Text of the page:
[tex-live] fc-cache documentation ?

Ken Moffat zarniwhoop at ntlworld.com
Sat Aug 27 19:32:22 CEST 2016

On Sat, Aug 27, 2016 at 09:13:45AM +0100, Philip Taylor wrote:
> I discovered, after considerable trial and error, that running :
>     fc-cache -v C:/Windows/Fonts
> before attempting any XeTeX compilation caused a multi-second improvement in performance (without the preliminary fc-cache command, loading the first font took upwards of 10 seconds, even with an SSD as C:).  But TeXdoc fc-cache tells me it does not have anything relevant.

I am shocked that it takes so long.  On linux (or at least the
version I use), we recommend running fc-cache after installing or
deleting fonts.

Somebody once suggested that it is good to put each set of fonts in
its own subdirectory, to speed up cache access - but even on the box
where I have several hundred fonts (I was comparing those which are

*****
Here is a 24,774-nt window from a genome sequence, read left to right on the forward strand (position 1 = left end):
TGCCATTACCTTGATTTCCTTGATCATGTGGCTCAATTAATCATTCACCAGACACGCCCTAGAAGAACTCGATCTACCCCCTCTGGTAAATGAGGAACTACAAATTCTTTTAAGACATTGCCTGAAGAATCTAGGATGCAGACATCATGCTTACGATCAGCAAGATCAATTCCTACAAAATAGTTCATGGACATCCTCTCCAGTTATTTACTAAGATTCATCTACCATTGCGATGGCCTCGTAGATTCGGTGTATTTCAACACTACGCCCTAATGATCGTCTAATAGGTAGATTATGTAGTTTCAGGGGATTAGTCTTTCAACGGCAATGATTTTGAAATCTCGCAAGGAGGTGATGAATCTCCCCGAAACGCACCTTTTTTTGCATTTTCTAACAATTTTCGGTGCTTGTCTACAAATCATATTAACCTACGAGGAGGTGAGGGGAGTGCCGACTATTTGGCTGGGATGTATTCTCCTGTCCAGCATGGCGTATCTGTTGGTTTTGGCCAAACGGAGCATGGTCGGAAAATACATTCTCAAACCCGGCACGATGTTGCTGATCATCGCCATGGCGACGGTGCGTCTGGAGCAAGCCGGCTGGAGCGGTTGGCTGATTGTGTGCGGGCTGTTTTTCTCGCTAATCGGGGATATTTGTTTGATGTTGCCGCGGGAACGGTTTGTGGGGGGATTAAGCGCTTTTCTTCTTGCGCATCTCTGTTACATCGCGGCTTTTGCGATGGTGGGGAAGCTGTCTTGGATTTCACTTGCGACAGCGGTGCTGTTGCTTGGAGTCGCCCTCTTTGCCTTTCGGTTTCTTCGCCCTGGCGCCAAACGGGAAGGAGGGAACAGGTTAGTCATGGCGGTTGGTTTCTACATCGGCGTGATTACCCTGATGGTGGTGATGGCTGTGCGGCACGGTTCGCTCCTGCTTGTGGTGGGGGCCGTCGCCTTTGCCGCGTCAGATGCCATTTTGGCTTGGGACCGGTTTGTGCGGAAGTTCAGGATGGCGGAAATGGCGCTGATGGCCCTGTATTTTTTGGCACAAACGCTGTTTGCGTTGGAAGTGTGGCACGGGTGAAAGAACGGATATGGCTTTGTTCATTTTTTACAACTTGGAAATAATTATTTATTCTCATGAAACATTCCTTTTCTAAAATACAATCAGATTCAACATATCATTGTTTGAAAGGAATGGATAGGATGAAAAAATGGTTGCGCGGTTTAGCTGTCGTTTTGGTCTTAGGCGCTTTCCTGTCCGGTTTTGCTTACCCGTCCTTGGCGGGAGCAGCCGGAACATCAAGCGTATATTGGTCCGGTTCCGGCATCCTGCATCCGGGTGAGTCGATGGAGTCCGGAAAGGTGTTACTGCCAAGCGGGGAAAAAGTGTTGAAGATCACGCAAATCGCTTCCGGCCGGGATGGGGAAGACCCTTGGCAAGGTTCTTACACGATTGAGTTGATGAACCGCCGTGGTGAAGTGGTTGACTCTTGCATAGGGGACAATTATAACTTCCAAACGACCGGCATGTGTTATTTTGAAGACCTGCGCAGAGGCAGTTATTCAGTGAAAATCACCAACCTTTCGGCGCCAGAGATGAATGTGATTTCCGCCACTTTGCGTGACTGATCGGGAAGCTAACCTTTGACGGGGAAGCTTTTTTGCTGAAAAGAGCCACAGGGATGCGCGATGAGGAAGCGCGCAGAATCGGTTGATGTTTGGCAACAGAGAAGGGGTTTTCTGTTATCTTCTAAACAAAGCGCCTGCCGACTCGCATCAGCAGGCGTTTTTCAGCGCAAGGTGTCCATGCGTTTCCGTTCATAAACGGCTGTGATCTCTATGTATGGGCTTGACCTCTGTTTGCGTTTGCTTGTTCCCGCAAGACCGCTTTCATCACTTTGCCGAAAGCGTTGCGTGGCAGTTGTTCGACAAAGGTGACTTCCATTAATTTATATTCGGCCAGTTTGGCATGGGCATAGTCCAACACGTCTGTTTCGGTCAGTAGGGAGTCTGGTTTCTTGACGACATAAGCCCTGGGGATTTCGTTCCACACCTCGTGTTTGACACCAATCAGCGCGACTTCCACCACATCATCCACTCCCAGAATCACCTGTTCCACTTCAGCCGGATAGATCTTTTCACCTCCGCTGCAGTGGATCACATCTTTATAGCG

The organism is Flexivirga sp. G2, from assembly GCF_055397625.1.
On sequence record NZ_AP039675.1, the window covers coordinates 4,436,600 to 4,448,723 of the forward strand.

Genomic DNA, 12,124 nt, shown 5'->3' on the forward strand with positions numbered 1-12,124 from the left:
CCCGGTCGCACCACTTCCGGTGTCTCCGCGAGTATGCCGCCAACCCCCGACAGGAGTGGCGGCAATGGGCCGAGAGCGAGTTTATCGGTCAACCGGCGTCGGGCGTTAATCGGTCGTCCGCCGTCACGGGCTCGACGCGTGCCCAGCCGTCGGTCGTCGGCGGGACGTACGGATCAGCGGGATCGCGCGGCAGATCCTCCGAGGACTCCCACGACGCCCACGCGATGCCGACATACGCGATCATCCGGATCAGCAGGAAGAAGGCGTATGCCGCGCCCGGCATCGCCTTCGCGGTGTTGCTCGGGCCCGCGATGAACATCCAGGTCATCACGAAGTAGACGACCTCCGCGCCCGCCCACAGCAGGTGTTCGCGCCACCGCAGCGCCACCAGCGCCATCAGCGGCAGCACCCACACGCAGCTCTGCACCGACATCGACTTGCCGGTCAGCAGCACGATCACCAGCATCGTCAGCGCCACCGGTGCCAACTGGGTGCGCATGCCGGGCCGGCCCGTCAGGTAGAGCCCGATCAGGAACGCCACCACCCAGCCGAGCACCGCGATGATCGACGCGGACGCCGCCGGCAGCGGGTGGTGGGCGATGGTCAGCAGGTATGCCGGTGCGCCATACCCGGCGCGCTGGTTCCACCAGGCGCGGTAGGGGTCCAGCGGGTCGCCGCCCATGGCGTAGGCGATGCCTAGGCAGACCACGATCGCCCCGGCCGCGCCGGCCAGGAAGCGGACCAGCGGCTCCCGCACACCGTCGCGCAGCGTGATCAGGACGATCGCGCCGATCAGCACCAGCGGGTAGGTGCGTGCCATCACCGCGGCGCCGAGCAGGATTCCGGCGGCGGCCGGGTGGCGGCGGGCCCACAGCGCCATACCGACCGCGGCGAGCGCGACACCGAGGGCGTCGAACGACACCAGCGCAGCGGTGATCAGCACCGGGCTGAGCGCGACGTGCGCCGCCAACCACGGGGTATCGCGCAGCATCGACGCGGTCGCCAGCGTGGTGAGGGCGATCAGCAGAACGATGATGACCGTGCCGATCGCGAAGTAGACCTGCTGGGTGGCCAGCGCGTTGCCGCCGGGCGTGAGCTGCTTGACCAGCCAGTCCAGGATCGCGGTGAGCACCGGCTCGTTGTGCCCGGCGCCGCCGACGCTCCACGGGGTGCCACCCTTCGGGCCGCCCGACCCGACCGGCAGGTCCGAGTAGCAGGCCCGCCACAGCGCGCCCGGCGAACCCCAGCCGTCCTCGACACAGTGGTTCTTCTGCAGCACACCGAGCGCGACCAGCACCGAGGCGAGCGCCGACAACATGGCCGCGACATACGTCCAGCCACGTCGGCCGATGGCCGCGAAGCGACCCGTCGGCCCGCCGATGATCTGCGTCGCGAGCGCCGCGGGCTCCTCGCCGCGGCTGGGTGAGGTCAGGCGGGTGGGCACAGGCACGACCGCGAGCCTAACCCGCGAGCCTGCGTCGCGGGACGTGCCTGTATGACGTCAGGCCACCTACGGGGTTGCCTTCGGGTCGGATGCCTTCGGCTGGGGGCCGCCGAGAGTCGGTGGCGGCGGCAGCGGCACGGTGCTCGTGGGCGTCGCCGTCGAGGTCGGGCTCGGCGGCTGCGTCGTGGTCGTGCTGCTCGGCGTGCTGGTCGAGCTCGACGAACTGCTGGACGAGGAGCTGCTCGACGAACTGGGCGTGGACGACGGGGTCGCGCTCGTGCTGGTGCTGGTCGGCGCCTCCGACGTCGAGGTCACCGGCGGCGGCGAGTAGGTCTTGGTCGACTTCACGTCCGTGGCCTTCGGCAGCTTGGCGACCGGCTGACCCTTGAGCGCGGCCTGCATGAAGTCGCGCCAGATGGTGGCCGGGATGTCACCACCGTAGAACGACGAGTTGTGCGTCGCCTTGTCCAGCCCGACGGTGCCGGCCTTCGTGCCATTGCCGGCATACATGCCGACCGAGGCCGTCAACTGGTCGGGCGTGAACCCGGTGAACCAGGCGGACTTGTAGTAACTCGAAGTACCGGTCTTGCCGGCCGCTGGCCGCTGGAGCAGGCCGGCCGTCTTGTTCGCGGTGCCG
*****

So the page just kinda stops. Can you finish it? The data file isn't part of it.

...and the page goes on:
current, and installed all of Noto - with over 400 fonts in one
subdirectory) it is usually quick.  Specifically, it only updates
caches in directories where things have changed.

> Where is fc-cache documented, please, and how is the "normal" user to learn (a) of its existence, and (b) of its potential importance.

For a 'nix user, man fc-cache.  I assume you don't have manpages, so
the reply suggesting that you use google was appropriate for finding
the docs.  I am told that google gives different results to different
people, based on their search history, but for me there were at
least two links to the documentation in my first few results.

For 'a', I don't know. For 'b' - my understanding is that the caches
are rebuilt as-necessary if fontconfig detects that something has
changed.  From that, rebuilding the caches is normally a one-off
process - so if the first run of xelatex caused the cache to be
rebuilt (I'm assuming all your fonts are in a flat directory, not
subdirectories) then the second run should not need to repeat that.

If you continue to see the problem (and have not changed the
installed fonts in the meantime), I suspect that something else is
the problem.

`I shall take my mountains', said Lu-Tze. `The climate will be good
for them.'     -- Small Gods

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